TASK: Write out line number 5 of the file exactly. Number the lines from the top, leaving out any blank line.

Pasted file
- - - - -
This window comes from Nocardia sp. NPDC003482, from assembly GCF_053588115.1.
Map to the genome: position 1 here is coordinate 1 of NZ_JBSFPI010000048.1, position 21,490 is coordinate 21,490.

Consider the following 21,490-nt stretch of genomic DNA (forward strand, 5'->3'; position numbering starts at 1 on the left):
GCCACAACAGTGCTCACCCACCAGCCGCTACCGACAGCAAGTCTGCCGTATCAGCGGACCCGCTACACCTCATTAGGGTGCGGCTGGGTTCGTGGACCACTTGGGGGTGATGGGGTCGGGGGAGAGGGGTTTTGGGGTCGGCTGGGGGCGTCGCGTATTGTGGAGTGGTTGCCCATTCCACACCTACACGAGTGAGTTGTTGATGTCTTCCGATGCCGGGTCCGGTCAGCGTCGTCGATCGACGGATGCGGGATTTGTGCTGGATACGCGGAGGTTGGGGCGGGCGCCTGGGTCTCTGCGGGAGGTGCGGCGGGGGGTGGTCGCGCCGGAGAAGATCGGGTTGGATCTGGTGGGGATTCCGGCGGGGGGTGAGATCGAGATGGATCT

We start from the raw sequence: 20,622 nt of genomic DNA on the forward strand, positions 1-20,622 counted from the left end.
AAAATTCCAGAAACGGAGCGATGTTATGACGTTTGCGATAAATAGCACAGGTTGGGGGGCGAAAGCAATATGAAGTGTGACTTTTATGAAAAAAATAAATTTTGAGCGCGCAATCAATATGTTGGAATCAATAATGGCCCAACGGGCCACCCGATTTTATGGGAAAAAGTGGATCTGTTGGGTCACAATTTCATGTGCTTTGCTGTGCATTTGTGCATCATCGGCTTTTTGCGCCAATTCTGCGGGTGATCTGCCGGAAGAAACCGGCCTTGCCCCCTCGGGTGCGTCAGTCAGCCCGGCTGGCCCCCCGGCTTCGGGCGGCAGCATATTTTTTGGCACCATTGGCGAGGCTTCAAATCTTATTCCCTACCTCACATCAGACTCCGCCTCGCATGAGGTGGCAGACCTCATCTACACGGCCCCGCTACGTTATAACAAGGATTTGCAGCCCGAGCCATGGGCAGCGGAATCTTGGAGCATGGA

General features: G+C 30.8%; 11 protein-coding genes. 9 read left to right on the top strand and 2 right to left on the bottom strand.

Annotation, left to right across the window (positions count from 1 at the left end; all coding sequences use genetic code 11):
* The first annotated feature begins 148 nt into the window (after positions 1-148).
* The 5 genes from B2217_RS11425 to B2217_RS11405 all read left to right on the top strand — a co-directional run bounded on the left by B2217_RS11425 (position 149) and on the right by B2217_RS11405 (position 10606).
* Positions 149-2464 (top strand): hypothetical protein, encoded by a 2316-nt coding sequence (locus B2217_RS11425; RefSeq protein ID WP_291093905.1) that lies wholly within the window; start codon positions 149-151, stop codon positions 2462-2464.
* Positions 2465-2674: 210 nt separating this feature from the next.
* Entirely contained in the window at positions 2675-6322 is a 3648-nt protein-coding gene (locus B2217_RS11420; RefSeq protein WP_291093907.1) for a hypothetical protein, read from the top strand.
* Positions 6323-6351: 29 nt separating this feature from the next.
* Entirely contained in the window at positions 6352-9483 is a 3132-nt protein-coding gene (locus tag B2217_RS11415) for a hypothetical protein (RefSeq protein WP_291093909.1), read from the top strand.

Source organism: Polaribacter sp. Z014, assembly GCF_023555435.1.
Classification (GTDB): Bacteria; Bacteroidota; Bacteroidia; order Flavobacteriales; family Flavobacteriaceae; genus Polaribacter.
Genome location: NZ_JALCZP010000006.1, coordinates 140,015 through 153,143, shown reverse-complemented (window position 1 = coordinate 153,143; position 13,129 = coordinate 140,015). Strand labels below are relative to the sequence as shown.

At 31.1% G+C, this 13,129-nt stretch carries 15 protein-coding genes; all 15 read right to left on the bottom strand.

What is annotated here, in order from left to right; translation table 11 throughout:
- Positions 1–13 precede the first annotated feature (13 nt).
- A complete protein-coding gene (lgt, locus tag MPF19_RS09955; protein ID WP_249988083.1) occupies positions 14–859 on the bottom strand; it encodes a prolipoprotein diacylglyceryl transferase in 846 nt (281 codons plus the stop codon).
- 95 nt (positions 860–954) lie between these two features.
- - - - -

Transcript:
We start from the raw sequence: 20,622 nt of genomic DNA on the forward strand, positions 1-20,622 counted from the left end.